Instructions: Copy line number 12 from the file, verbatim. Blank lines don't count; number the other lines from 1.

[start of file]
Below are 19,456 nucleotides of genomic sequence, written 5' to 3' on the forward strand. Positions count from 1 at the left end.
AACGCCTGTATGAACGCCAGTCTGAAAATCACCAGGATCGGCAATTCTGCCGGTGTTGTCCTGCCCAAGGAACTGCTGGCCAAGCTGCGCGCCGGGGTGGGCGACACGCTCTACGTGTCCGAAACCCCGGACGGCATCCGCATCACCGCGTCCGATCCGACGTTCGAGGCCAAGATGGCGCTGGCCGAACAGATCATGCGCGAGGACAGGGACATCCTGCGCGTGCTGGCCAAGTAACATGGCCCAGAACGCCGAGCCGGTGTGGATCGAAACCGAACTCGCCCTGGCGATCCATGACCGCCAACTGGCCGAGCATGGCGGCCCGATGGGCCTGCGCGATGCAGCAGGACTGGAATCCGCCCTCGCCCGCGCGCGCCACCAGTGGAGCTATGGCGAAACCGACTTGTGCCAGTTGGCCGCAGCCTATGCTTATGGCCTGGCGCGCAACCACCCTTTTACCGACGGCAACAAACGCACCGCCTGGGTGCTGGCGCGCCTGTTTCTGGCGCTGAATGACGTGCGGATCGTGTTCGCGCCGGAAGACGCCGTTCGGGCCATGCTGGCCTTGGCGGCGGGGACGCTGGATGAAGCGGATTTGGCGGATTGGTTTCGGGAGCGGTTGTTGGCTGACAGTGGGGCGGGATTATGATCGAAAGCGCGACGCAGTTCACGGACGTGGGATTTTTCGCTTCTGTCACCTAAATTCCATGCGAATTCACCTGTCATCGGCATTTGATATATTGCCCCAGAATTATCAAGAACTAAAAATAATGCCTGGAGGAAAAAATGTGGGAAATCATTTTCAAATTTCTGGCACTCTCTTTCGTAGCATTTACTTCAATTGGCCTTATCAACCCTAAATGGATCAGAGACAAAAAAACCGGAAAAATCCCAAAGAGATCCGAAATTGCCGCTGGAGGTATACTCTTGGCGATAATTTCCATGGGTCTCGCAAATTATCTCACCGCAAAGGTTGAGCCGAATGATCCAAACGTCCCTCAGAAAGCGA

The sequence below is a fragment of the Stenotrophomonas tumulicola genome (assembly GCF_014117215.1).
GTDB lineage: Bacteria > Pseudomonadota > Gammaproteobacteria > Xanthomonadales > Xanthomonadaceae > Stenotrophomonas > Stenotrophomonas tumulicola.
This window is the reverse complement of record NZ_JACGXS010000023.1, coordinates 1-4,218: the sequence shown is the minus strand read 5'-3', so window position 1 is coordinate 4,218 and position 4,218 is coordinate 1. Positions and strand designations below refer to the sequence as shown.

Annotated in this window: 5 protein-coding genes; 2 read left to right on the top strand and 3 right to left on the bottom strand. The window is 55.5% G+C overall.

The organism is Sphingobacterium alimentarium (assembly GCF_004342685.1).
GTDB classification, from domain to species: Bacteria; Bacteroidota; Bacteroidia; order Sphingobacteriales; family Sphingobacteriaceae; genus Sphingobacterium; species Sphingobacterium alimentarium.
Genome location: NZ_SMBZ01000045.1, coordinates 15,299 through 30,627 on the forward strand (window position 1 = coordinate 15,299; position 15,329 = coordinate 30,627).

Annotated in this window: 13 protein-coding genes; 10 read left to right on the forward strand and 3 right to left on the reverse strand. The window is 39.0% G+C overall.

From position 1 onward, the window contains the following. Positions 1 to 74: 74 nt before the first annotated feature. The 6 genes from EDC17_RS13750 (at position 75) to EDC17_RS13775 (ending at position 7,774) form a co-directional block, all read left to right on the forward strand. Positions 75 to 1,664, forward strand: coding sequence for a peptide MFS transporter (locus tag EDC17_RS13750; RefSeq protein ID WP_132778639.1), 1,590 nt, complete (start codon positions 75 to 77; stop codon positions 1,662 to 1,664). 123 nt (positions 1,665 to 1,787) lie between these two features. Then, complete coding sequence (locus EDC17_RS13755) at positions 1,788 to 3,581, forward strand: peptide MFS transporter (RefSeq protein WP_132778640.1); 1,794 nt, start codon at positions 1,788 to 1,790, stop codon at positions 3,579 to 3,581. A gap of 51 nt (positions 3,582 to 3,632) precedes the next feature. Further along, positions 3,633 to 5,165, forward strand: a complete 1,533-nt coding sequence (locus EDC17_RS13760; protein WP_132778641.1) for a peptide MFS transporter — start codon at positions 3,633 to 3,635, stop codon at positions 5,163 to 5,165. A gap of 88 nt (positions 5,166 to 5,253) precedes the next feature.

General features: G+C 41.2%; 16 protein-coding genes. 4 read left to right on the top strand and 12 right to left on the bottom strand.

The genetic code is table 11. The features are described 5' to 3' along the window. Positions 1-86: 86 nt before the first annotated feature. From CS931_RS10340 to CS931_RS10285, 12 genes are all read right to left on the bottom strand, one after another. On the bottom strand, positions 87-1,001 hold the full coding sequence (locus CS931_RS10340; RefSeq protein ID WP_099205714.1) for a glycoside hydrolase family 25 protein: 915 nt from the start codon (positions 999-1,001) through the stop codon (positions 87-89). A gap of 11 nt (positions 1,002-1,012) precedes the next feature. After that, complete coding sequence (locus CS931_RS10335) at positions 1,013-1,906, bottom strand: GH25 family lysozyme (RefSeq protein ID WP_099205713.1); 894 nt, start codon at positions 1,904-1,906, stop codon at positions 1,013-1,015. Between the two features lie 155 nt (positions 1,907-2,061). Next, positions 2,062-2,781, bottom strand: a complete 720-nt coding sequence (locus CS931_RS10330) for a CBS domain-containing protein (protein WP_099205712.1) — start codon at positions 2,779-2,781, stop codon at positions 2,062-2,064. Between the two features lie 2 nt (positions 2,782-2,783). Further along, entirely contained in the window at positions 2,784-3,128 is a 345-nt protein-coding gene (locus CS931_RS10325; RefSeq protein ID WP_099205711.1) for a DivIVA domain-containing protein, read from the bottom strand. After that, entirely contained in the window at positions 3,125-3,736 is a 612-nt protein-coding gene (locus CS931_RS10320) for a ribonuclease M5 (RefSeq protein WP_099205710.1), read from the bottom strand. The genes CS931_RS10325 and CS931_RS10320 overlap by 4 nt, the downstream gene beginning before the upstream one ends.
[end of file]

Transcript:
General features: G+C 41.2%; 16 protein-coding genes. 4 read left to right on the top strand and 12 right to left on the bottom strand.